BlandsLaw - Qantas – Time Frame on Job-Sharing Arrangement
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Qantas – Time Frame on Job-Sharing Arrangement

Qantas recently won a case, on appeal, against two employees which confirms that in the absence of an Agreement in place, the two employees who had previously negotiated a job-share role did not have a contractual right to continue job-sharing indefinitely.

What happened?

The two employees were originally employed on a part-time basis before jointly applying for a full-time position on a job-sharing basis back in 2008 in Perth. At the time, Qantas and the ASU had negotiated an Agreement, at the federal level, which covered job-sharing but anticipated that Agreements would be made at a local level around the country.

At the time the two employees commenced the job-sharing role, an Agreement had not been reached at the local level and the employees were offered the role on a provisional 6 month basis and if the trial was successful for a further 4 and a half years. At the conclusion of the fixed term, Qantas advised the employees that they would need to re-apply for their job share role and noted that the arrangement was due to expire.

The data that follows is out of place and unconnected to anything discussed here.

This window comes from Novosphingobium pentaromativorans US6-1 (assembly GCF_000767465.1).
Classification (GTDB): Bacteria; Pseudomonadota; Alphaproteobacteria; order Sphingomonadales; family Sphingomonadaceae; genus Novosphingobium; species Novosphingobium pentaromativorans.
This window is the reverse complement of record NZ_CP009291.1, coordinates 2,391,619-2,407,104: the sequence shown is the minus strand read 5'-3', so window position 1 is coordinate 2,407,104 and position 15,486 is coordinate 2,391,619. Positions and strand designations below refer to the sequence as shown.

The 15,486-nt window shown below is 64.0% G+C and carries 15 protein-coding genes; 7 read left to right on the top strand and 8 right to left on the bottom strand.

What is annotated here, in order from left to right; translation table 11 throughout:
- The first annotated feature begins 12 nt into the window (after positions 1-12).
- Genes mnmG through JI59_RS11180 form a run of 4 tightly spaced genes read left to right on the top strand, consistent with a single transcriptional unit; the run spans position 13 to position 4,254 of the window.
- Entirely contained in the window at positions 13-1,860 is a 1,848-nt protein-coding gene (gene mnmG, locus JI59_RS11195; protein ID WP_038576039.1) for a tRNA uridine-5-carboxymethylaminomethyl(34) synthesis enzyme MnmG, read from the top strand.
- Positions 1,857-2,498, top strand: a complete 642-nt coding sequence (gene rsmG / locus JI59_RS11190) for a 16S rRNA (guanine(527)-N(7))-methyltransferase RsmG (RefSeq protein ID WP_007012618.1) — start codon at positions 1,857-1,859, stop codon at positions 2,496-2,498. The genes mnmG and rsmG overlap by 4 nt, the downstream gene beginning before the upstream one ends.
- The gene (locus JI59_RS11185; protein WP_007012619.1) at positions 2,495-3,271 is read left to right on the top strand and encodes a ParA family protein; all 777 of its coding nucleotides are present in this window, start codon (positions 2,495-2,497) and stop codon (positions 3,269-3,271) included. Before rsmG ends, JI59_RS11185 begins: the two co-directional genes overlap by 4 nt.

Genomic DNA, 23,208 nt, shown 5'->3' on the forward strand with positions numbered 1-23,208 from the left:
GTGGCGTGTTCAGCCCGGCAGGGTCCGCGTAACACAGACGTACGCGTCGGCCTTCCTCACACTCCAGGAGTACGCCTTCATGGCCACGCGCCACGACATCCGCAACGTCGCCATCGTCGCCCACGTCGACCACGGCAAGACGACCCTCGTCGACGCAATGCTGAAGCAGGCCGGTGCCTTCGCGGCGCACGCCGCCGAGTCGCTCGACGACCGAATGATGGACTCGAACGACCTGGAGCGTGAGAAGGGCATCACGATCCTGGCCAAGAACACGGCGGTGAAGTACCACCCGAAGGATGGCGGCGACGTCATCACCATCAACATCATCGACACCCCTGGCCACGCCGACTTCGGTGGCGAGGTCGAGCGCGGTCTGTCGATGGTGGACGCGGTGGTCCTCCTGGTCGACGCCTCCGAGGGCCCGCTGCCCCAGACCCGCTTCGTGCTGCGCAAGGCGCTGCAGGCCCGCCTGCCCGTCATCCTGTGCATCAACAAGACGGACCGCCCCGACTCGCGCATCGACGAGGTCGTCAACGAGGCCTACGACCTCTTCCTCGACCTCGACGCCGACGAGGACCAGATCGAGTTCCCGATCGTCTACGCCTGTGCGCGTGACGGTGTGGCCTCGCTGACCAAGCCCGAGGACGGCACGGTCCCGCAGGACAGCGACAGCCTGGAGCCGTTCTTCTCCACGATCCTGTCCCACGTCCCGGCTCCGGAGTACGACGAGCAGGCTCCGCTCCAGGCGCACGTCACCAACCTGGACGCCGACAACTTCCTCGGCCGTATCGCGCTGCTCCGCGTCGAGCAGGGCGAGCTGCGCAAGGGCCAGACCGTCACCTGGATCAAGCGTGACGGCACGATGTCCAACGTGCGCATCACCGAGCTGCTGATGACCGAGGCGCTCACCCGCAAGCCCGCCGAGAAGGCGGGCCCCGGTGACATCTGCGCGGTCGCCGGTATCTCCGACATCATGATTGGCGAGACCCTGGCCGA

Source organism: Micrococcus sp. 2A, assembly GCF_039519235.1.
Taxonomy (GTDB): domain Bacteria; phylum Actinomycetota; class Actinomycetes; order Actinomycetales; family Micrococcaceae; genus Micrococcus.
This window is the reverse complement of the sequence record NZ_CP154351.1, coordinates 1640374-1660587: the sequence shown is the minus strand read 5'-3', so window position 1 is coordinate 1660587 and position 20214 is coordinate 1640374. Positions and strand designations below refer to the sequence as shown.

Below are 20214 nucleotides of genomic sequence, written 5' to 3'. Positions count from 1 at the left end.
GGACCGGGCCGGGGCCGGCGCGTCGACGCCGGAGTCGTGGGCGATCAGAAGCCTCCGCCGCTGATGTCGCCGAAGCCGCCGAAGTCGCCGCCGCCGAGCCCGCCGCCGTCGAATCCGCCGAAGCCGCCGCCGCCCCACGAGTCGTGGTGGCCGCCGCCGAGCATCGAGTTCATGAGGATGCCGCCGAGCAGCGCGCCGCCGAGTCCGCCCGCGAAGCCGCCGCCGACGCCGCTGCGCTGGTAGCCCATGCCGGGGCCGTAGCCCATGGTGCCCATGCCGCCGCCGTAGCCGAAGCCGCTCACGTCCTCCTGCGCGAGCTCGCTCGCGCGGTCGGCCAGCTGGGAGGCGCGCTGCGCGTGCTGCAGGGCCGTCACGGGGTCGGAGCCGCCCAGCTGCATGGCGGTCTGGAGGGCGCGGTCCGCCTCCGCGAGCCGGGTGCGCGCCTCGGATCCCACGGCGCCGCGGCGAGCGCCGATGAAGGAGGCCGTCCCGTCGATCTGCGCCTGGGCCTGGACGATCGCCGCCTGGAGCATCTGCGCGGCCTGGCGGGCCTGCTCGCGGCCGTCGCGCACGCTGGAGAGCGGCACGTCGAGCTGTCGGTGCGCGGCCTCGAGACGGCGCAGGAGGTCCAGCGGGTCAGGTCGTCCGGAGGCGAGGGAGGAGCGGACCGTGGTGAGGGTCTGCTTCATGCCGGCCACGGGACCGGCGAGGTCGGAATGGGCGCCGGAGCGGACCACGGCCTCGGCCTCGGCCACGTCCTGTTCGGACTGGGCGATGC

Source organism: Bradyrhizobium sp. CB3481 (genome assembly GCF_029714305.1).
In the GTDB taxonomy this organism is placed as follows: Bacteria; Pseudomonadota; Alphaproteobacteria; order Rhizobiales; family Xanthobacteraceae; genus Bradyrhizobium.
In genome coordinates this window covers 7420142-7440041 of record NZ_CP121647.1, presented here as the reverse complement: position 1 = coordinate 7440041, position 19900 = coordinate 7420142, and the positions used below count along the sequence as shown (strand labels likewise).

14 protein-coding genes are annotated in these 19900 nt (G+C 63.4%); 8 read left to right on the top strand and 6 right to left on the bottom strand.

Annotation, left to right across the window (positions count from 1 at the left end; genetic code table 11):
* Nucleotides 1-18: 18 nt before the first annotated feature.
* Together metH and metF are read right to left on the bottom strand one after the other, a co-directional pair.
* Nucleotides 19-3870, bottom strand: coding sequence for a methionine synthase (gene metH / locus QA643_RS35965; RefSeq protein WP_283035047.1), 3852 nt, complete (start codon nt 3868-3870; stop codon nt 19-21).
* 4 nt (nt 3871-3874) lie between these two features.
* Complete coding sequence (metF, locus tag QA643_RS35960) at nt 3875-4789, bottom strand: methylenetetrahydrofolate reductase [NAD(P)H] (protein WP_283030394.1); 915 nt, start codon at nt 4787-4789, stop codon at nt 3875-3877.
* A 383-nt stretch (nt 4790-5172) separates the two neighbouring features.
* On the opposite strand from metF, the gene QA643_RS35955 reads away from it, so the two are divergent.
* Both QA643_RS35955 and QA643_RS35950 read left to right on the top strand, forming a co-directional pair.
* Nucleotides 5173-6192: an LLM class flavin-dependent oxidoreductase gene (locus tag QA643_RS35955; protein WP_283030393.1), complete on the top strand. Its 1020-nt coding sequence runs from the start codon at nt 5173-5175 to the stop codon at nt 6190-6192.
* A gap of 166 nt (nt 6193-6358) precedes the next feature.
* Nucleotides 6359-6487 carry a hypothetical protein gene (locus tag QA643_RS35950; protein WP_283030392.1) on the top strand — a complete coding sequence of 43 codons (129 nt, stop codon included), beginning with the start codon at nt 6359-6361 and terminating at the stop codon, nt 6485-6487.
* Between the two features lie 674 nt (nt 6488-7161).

The employees sought to argue that they had a right to continue in the job share role on an indefinite basis and that the basis for this was to be implied into their employment contracts.

The outcome

The employee’s position was upheld at first instance before being overturned on appeal. On appeal, the full bench held that the employees’ original part-time contracts allowed Qantas to change or vary their hours, with notice, for operational reasons and that their job-share arrangement was still subject to the terms of that contract.

The full bench also found that there was insufficient evidence to support the argument that custom and practice had reached a level whereby an implied term should be read into the contract.

Qantas Airways Limited v Joyce and Gartside [2014] WAIRC 01192

Summary

The employment contract is a key factor in determining working hours and patterns. In this case a job-sharing arrangement was put in place for two existing employees for a set period of time. Their employment was still subject to the original contract terms which allowed the employer to change the employee’s working hours.

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